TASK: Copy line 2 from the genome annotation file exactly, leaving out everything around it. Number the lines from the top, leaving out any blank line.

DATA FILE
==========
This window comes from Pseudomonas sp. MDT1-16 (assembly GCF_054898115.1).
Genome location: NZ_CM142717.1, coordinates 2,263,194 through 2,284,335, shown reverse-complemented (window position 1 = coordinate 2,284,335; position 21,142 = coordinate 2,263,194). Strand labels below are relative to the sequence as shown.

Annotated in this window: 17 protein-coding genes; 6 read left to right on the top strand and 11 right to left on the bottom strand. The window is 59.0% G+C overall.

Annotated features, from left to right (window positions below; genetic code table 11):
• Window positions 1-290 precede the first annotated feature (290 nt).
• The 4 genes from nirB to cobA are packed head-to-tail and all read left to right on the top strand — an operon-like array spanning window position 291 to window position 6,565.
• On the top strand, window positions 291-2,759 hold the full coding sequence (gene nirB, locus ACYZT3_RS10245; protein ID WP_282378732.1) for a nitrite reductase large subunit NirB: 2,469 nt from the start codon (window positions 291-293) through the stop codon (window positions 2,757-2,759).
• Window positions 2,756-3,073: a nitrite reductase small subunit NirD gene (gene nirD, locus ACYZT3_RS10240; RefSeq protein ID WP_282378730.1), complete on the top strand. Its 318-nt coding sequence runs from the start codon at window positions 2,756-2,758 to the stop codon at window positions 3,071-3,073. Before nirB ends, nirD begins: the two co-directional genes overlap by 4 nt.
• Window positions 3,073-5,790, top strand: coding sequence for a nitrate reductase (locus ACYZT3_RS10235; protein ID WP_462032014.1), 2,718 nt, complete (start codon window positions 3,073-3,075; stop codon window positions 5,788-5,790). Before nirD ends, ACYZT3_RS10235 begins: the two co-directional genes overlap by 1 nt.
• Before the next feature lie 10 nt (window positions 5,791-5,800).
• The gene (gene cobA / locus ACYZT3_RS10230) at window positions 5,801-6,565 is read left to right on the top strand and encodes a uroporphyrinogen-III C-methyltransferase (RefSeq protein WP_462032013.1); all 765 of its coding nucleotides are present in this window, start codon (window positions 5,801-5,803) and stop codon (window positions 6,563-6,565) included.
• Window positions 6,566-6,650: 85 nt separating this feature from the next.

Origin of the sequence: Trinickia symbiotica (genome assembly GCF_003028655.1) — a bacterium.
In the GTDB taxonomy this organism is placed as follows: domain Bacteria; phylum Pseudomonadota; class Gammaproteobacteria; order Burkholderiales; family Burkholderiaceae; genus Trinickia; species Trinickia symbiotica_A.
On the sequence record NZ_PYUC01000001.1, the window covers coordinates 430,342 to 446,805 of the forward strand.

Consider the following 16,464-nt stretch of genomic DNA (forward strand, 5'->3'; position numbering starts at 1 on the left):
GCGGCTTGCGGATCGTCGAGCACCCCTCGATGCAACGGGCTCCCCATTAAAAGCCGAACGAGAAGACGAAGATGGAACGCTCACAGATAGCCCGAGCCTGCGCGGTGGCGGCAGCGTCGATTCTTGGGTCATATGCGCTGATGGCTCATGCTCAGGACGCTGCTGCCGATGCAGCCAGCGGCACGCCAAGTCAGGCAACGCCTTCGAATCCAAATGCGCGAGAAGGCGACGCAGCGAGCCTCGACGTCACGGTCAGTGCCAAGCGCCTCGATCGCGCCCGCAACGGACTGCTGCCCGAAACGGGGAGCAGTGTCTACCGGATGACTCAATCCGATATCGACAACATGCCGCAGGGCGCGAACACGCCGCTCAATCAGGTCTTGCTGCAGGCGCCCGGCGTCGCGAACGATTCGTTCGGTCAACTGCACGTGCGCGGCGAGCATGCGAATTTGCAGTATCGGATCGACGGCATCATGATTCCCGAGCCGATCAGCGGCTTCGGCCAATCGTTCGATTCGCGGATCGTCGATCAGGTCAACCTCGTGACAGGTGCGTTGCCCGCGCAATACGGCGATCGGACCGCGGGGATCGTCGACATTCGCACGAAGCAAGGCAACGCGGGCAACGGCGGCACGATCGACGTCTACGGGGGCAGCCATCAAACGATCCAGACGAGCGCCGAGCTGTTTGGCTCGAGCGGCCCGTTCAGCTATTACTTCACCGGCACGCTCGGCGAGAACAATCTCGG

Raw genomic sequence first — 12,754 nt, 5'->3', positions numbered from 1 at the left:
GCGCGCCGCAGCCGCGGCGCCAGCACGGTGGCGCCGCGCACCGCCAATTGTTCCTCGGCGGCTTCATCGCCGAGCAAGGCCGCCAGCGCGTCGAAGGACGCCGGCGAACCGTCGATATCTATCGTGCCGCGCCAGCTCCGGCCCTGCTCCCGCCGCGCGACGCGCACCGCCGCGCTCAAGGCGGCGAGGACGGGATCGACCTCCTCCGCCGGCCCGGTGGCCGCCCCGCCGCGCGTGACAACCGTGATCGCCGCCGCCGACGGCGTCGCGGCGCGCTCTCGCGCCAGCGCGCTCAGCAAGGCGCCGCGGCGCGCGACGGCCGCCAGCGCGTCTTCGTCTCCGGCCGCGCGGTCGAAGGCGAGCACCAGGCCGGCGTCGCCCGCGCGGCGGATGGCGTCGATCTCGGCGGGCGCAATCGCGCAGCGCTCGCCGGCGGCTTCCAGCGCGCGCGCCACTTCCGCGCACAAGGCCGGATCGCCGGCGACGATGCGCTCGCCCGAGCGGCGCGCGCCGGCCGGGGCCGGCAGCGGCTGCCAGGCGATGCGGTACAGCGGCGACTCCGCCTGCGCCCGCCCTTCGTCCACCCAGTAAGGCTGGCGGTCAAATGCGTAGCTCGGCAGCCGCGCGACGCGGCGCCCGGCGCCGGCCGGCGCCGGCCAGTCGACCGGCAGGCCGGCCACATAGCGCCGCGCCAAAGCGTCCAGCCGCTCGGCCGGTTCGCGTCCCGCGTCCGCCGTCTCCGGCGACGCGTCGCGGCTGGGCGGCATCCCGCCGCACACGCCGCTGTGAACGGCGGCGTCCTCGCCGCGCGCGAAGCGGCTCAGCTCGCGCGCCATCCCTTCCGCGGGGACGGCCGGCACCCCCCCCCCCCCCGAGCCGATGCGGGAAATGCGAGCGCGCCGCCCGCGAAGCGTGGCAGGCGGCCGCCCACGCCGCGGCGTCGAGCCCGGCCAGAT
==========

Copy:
Genome location: NZ_CM142717.1, coordinates 2,263,194 through 2,284,335, shown reverse-complemented (window position 1 = coordinate 2,284,335; position 21,142 = coordinate 2,263,194). Strand labels below are relative to the sequence as shown.